Friday, May 6, 2011

Visually Mapping Tension in Your Manuscript

I think we've established I'm a bit of a geek. (If you don't believe me, go check out my posts on storyboarding and statistics). I love what programs like Word, Excel and Writer's Cafe can do for me at the click of a few buttons. If you are a visual person, like I am, there are tons of ways you can use these programs to help you with your writing other than just putting words on a page.

I've finally finished the revision on my WIP (phew!). While it is with my beta readers, I'm going through and polishing it up. One of the most critical elements I'm checking is that I have effectively woven my conflict threads (internal, external, and relationship) through the entire book, building tension to the end. Reading through is one thing, but I find it a bit tedious to take written notes as I read. So it got me thinking: what if there was a way to see at a glance how conflict and tension build through my manuscript? There is!

I'm using Text Highlighting to do this. I've assigned each conflict thread a different color:
Internal- yellow
External -red
Relationships (there are three) blue, pink and green.
This WIP contains a story within a story. This storyline will get a separate highlighting treatment, so for the time being I've highlighted it in black so that I know to overlook it this pass through.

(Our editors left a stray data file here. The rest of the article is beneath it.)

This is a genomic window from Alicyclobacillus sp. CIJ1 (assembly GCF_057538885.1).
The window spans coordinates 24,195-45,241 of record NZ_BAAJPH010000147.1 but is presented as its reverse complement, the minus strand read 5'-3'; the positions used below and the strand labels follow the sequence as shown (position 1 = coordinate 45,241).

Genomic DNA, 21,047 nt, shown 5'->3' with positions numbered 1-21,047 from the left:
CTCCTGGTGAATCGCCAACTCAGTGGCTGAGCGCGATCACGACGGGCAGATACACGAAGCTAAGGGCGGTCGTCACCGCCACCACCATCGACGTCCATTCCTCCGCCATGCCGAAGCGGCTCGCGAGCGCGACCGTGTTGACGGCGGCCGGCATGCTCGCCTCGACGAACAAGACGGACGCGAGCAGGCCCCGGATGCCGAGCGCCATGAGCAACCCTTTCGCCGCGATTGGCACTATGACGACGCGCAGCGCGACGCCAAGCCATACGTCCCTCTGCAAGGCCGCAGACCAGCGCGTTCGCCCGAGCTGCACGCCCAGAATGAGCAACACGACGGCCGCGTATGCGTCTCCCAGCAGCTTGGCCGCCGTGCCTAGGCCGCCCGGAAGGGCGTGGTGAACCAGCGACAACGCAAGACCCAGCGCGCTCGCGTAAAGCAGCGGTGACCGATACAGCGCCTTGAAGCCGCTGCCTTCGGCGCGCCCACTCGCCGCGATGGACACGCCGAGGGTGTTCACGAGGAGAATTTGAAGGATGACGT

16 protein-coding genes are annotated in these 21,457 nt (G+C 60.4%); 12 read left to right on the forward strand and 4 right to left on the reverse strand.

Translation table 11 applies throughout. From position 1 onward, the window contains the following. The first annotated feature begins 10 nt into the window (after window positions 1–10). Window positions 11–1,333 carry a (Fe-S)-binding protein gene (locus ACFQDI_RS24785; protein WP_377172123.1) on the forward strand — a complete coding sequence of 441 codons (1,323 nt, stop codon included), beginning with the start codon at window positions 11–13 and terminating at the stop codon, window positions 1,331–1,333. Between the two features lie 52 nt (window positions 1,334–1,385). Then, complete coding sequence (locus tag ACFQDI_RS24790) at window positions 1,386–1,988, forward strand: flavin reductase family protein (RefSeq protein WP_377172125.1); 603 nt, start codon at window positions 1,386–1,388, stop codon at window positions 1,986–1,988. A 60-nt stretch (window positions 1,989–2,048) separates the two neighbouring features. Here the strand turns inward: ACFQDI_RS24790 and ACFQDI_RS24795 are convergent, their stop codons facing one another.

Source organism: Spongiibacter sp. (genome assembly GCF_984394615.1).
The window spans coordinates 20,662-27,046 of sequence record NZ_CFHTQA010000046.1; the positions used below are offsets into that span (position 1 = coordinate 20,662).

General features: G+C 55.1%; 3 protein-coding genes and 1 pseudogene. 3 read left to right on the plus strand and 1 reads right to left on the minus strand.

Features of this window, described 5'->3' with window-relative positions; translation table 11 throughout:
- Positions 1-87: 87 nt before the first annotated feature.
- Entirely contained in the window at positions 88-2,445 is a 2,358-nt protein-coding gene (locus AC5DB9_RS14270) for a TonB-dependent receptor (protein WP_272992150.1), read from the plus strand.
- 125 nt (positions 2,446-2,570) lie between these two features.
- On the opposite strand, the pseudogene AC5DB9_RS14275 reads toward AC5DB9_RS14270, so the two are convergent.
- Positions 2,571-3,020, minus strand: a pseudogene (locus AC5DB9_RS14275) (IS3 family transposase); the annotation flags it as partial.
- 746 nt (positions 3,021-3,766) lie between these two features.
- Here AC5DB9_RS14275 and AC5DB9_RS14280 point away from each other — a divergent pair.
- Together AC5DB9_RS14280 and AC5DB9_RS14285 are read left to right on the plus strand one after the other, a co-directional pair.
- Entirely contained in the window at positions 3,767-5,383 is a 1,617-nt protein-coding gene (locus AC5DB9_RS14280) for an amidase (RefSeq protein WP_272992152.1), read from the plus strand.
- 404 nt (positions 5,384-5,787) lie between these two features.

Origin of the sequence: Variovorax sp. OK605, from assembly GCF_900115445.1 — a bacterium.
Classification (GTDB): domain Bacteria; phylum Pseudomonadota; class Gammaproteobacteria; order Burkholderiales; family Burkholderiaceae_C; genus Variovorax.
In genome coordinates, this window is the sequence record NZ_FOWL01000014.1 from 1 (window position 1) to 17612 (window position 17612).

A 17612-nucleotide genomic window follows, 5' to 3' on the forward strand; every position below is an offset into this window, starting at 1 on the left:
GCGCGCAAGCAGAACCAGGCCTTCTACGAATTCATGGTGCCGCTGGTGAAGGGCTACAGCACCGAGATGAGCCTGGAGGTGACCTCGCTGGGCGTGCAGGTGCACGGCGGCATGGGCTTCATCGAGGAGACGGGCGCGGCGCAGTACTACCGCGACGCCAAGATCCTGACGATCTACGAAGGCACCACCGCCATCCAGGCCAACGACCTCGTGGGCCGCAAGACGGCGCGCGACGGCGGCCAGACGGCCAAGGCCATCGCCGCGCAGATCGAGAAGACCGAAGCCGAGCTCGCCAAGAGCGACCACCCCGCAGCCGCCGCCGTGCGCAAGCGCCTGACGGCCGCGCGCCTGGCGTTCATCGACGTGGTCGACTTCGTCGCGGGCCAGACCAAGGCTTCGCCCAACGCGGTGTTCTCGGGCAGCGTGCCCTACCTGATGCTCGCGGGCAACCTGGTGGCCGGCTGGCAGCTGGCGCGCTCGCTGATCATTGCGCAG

So then I've gone through the manuscript and highlighted each scene of conflict in the appropriate color, like this:

Then, I change the zoom level down to 10% so that I can see multiple pages in the window like this:

It gives me an instant visual of where my conflict threads are and how they weave together. I can start at the beginning and scroll down, making sure I continue to build the tension throughout. I can click on a thread in question and zoom back in so I can read it. At a glance, I can see if there are scenes/chapters without some form of conflict, like this:

See the red-circled area? It looks like I might have a lull so I'm marking that down on my list of things to work on after I get my beta feedback. (I'm not making any changes in this particular document -- I've saved this as a separate file).

It only took me about an hour or so to do this and I think it will save me lots of time in the long run.

Do you have any visual tricks you use while editing or writing?


  1. This. Is. Amazing. You are going in my Resources Page for me to come back to when I'm ready to do pacing edits.

  2. holy crap, that's amazing. I'm just beyond impressed by this. ... and you really are a bit Type-A, yes??? :D LOL!!! takes one to know one~ ((hugs))

  3. Wow -- this is a very organized approach to a problem I need to fix in my own novel-length writing (the lulls). Thanks for the tip.

  4. Very nice!
    I'll certainly use it!

  5. Brilliant, very cool. Thank you.

  6. Wonderful idea! I'm going to try this.... down the road a bit. But I can't believe you did it in just an hour. I mean, don't you basically have to re-read the entire book to pick out the different types of tension for color coding??

  7. What a brilliant idea! I'm currently rewriting my novel and will definitely be trying this system.

  8. Thank you so much. It's such a great idea.